Comparing Policies

compare plans for life insurance

Once you understand these terms, you’ll be ready to compare different policies. There are a few things you’ll want to be aware of.

If you are looking at permanent life insurance policies, know that there are several different kinds.

They include whole life, universal life and variable life insurance polices. Make sure you are comparing the same type of policy across different companies.

Whole life is the most expensive kind of life insurance. As the name implies, it is designed to insure you for your whole life.

You will pay the same premium each year, but in the early years, your cost of insurance is lower, so the cost is averaged over your lifetime when the premium is determined.

Whole life insurance policies sometimes pay dividends. Those dividends can be used to pay part of the premium, reducing your premium; they can be used to purchase additional insurance, increasing the death benefit of your policy; or they can be paid to you in cash.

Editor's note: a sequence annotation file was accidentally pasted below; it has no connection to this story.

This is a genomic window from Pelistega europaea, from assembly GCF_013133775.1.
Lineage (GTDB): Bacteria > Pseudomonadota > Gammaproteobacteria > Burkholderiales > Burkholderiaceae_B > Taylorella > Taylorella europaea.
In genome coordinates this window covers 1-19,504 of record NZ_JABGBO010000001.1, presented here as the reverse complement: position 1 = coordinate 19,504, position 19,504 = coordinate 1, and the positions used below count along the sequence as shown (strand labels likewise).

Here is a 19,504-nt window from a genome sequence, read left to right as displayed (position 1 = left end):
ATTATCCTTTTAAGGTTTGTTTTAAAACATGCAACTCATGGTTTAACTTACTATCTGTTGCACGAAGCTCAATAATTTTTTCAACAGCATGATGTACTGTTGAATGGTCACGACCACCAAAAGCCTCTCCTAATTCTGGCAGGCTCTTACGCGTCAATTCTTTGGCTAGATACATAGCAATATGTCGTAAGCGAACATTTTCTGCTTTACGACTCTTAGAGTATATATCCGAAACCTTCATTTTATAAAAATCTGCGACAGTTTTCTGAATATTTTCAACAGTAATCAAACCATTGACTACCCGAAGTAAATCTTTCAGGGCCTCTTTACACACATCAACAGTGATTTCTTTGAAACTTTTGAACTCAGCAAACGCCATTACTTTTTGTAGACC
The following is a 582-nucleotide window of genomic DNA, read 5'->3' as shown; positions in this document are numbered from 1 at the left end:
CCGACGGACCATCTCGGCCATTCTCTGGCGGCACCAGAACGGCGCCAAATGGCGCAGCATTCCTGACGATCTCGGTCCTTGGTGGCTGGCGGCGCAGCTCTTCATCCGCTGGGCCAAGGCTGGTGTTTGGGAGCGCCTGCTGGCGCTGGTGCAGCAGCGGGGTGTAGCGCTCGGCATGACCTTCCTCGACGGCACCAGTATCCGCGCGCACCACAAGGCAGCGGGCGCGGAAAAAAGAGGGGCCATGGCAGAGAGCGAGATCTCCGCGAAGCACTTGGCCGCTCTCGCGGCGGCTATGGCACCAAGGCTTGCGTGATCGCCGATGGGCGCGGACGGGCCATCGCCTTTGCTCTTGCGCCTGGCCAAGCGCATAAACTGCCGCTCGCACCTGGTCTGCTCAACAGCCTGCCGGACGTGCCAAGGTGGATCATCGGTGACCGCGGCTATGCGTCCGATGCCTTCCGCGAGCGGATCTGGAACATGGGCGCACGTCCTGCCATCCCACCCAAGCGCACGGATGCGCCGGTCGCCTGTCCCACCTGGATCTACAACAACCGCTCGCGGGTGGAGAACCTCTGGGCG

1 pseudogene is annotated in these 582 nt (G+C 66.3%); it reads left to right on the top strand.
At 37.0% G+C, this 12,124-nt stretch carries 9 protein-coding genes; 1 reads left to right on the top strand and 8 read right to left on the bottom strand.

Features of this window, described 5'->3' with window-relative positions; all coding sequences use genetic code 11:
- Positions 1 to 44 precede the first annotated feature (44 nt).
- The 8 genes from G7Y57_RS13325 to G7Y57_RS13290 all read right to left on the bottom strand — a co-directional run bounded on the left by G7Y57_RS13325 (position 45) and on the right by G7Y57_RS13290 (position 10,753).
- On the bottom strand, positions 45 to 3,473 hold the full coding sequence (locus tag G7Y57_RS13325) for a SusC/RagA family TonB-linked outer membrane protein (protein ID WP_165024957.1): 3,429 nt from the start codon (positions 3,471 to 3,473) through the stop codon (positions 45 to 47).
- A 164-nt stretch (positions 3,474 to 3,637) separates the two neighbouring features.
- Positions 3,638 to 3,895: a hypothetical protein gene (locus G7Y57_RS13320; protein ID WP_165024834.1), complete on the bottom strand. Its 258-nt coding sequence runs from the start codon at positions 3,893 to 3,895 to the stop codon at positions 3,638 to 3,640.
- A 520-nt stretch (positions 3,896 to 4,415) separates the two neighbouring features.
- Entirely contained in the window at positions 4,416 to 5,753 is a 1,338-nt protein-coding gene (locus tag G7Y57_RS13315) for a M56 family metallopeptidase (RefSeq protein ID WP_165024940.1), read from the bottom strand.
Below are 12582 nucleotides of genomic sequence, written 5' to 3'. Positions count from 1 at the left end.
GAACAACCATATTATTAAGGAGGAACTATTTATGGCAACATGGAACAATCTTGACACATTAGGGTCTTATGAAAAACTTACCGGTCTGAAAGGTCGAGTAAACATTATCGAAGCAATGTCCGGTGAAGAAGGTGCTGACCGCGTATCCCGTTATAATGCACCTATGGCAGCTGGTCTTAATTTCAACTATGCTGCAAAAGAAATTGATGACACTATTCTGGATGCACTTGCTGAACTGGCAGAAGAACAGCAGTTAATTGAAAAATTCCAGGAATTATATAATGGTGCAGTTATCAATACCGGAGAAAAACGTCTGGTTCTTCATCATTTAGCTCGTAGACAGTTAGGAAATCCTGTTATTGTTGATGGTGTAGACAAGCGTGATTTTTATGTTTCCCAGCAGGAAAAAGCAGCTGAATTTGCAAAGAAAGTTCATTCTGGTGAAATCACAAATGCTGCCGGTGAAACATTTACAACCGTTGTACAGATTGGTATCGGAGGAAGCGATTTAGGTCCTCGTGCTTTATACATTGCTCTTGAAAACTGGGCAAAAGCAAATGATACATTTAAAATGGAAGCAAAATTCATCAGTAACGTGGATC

The amount that is paid in dividends is determined each year by the insurance company and is based on how well the company performed the previous year. Since dividends can vary, they should not be relied upon to pay your premium or increase your death benefit.

Universal life insurance is permanent insurance, with some flexibility in the premiums. Since the cost to insure you goes up over time, the early premium payments are more than the cost of insurance.

The excess money is used to generate cash value in the policy. In some cases, you can reduce the amount of your premium payment if there is enough cash in the policy to make up the difference. Be careful, however, that you maintain enough cash in the policy to continue the coverage.

Variable life insurance is similar to universal insurance, except that the money generated by excess premium payments is invested in either fixed or variable assets, like money market accounts or mutual funds.

The cash value in the policy can fluctuate depending on the performance of these assets.

The death benefit can also be affected by the performance of these investments. In a worst case scenario, if the investments perform poorly, they may not be enough to sustain the policy and you will have to pay higher premiums to keep the policy in force.

As you can see, there’s a lot to know about life insurance! Understanding your options will help you to better compare the policies offered by different companies, and to select the best insurance policy for your needs.

Once you find the best policy, you will enjoy the peace of mind that comes with knowing that your family is protected. Be sure to use the FREE quote tool located below to start your search for insurance.